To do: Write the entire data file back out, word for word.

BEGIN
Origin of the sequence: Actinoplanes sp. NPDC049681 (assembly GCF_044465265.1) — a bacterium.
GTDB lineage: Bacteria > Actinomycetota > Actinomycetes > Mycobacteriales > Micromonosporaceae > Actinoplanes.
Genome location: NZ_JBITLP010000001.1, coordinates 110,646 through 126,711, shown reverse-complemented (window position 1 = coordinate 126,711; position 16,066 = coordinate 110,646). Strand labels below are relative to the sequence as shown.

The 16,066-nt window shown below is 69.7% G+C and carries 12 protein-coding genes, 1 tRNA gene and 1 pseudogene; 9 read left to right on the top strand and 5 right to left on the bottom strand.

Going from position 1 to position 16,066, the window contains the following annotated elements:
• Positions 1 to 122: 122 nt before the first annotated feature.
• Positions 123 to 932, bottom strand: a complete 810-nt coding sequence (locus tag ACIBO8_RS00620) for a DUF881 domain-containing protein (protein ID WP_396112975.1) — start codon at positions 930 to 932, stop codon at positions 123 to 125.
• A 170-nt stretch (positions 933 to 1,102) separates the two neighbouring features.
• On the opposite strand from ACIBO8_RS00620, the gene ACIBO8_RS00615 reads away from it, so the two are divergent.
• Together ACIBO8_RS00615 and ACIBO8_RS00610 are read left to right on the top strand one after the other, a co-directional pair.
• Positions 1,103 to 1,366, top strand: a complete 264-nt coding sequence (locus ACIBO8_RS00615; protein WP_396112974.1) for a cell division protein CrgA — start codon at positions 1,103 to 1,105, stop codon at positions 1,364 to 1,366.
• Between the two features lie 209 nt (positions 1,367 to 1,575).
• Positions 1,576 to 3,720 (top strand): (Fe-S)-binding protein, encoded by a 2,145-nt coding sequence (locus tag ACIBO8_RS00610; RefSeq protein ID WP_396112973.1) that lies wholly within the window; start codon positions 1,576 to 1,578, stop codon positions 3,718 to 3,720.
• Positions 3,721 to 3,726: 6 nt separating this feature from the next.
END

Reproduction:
Origin of the sequence: Actinoplanes sp. NPDC049681 (assembly GCF_044465265.1) — a bacterium.
GTDB lineage: Bacteria > Actinomycetota > Actinomycetes > Mycobacteriales > Micromonosporaceae > Actinoplanes.
Genome location: NZ_JBITLP010000001.1, coordinates 110,646 through 126,711, shown reverse-complemented (window position 1 = coordinate 126,711; position 16,066 = coordinate 110,646). Strand labels below are relative to the sequence as shown.

The 16,066-nt window shown below is 69.7% G+C and carries 12 protein-coding genes, 1 tRNA gene and 1 pseudogene; 9 read left to right on the top strand and 5 right to left on the bottom strand.

Going from position 1 to position 16,066, the window contains the following annotated elements:
• Positions 1 to 122: 122 nt before the first annotated feature.
• Positions 123 to 932, bottom strand: a complete 810-nt coding sequence (locus tag ACIBO8_RS00620) for a DUF881 domain-containing protein (protein ID WP_396112975.1) — start codon at positions 930 to 932, stop codon at positions 123 to 125.
• A 170-nt stretch (positions 933 to 1,102) separates the two neighbouring features.
• On the opposite strand from ACIBO8_RS00620, the gene ACIBO8_RS00615 reads away from it, so the two are divergent.
• Together ACIBO8_RS00615 and ACIBO8_RS00610 are read left to right on the top strand one after the other, a co-directional pair.
• Positions 1,103 to 1,366, top strand: a complete 264-nt coding sequence (locus ACIBO8_RS00615; protein WP_396112974.1) for a cell division protein CrgA — start codon at positions 1,103 to 1,105, stop codon at positions 1,364 to 1,366.
• Between the two features lie 209 nt (positions 1,367 to 1,575).
• Positions 1,576 to 3,720 (top strand): (Fe-S)-binding protein, encoded by a 2,145-nt coding sequence (locus tag ACIBO8_RS00610; RefSeq protein ID WP_396112973.1) that lies wholly within the window; start codon positions 1,576 to 1,578, stop codon positions 3,718 to 3,720.
• Positions 3,721 to 3,726: 6 nt separating this feature from the next.